Examining the Potential MLB Rules Changes

To put it mildly, Major League Baseball is doing rather well right now.

Image result for MLB logo

The sport has maintained a high level of popularity, and is enjoying a period of extremely strong financial stability. Moreover, the 2016 season was one of it’s finest in years. With the two teams with the longest championship droughts in baseball squaring off in the World Series, engaging in an epic battle capped off by the greatest Game Seven of all time, it was arguably the best thing that could have happened to an already stalwart state of baseball.

But hey, what’s the point of having a boat if not to rock it?

Baseball is a business after all, and like any business, you strive for health and growth. Health isn’t a problem right now for MLB as we just examined. Growth is the goal here, in the form of gaining new fans by way of increasing the pace of play. This, however, could likely come at the price of alienating as many, or more, fans than might be gained. More on that later. Back to the boat-rocking.

This budding tidal wave comes in the form of several proposed, and potentially proposed, rules changes, ranging from the possibly sensible to the ludicrously absurd. Let’s take a look at each one a little closer and how they may, or may not (or, in some cases, shouldn’t) work.

  1. Raising the strike zone. The idea here is to put more balls in play and thus create more offense. We get it, offense is sexy. Data shows that umpires have increasingly called low strikes below the knees, and by raising the zone to above the kneecap (essentially two inches from it’s current location), this likely creates favorable counts to hitters and gives them more chances for contact.
  2. Eliminating the four intentional walk pitches. This one seems to be the most likely to actually be implemented, but how much impact would it really have on pace of play? In 2016, there was only one intentional walk every 46 1/3 innings, or one every 5.2 games. That tells me the effect that eliminating the four soft lobs would have on speeding up the game would be negligible. Perhaps they could utilize it on a case-by-case basis. Say a game is already running very long and there is an IBB in the late innings. In that instance it may make sense to just forego the four tosses. But doing it every time would not only not speed the game up, it would eliminate the chance of a wild pitch, or one in the zone that the hitter could get to. Such things are rare, but entertaining when they happen.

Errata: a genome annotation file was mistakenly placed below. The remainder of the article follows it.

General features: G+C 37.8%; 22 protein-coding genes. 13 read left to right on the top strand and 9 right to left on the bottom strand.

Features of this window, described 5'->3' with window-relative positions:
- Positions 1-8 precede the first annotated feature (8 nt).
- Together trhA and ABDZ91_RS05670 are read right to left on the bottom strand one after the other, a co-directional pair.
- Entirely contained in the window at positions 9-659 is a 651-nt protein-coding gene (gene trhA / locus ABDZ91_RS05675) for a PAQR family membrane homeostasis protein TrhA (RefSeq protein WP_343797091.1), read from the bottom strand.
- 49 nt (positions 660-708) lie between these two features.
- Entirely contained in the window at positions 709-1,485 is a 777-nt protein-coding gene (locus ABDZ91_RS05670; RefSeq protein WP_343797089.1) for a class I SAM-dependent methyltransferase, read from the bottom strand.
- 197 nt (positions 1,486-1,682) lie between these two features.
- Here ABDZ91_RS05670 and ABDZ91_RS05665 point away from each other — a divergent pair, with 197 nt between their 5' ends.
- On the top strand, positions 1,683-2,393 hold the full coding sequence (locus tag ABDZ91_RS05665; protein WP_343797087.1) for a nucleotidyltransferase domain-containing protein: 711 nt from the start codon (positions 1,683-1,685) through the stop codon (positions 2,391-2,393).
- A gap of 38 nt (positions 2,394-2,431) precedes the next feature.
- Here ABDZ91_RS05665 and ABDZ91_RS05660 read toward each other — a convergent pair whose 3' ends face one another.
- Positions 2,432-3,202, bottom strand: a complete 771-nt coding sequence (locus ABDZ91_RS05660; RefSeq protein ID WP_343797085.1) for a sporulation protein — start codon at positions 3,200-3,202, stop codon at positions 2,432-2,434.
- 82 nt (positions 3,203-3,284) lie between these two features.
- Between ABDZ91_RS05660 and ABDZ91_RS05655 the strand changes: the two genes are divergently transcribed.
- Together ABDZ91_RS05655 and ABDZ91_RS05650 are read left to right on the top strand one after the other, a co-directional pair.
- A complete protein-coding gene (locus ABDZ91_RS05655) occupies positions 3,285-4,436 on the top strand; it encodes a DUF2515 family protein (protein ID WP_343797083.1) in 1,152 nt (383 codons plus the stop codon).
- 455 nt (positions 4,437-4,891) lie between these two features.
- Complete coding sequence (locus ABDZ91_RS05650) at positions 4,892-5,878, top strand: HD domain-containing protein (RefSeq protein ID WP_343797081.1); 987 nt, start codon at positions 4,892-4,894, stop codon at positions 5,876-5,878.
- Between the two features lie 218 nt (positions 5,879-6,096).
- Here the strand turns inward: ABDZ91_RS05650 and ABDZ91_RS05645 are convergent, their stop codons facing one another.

3. New extra-innings scenario. Dear Baseball Gods, please don’t let this one happen. Starting extra innings with a runner on second base is ridiculous. Teams should attempt to score runs the same way whether it be the first, or ninety-first inning.
  4. Shortening games to seven innings. Really? Who came up with this gem? This isn’t Little League here. I’d be shocked if this ever gets much support.
  5. Decrease the regular season schedule to 154 games. This has been talked about for years, and it may happen someday. The six-game difference would have several impacts, resulting in more days off during the season, and certain improved travel scenarios. Also, the shorter schedule would greatly decrease the likelihood that the World Series bleeds into November, where the threat of wintery weather for Midwest and east coast teams is always near. (Then again, April weather can be unfriendly too.)
  6. The Pitch Clock. This one is already present in college and Minor League Baseball with some success in shortening game times. Whether this tactic makes it to the Majors remains to be seen.
  7. Automatic Strike Zone and Base Sensors. Am I the only one who shudders at the thought of an automated system of governance for our game? Those who hate the Don Denkinger’s of the world may support these high-tech solutions, but purists will despise them. Bad calls, unfortunately, are part of the game and although ideas like this are sound, it takes certain elements of chance, one of the very founding principles of baseball, away. The human element should be kept in decision-making, and the use of high-def cameras, slow-motion and replay review should help keep umpires on the field where they belong.

While some of these potential changes to the rules are interesting, will they really help the pace of play enough to bring new fans to the game? I think this is a risk vs. reward scenario that MLB needs to look at. While gaining new fans is always rewarding, the risk of possibly alienating the long-time fans and purists is worse. These are the diehards who have no qualms about shelling out their money for tickets, apparel, books, decor, etc. To risk losing any number of that group outweighs the odds of gaining new fans because you throw a few new toys on the field, or start extra innings with a runner in scoring position like some silly off-the-cuff rule in a college drinking game.

Like most fans, I’m all about improving the game of baseball. Just as long as it remains the game of baseball.

 

Photo Credit: https://www.google.com/url?sa=i&rct=j&q=&esrc=s&source=images&cd=&cad=rja&uact=8&ved=0ahUKEwj4-MzEqoTSAhVqxYMKHT7nBQsQjRwIBw&url=https%3A%2F%2Fwww.pinterest.com%2Fpin%2F414190496954472602%2F&psig=AFQjCNF4J9lGwUoJdtdMoE0hUJ3PBZO8dw&ust=1486774957318404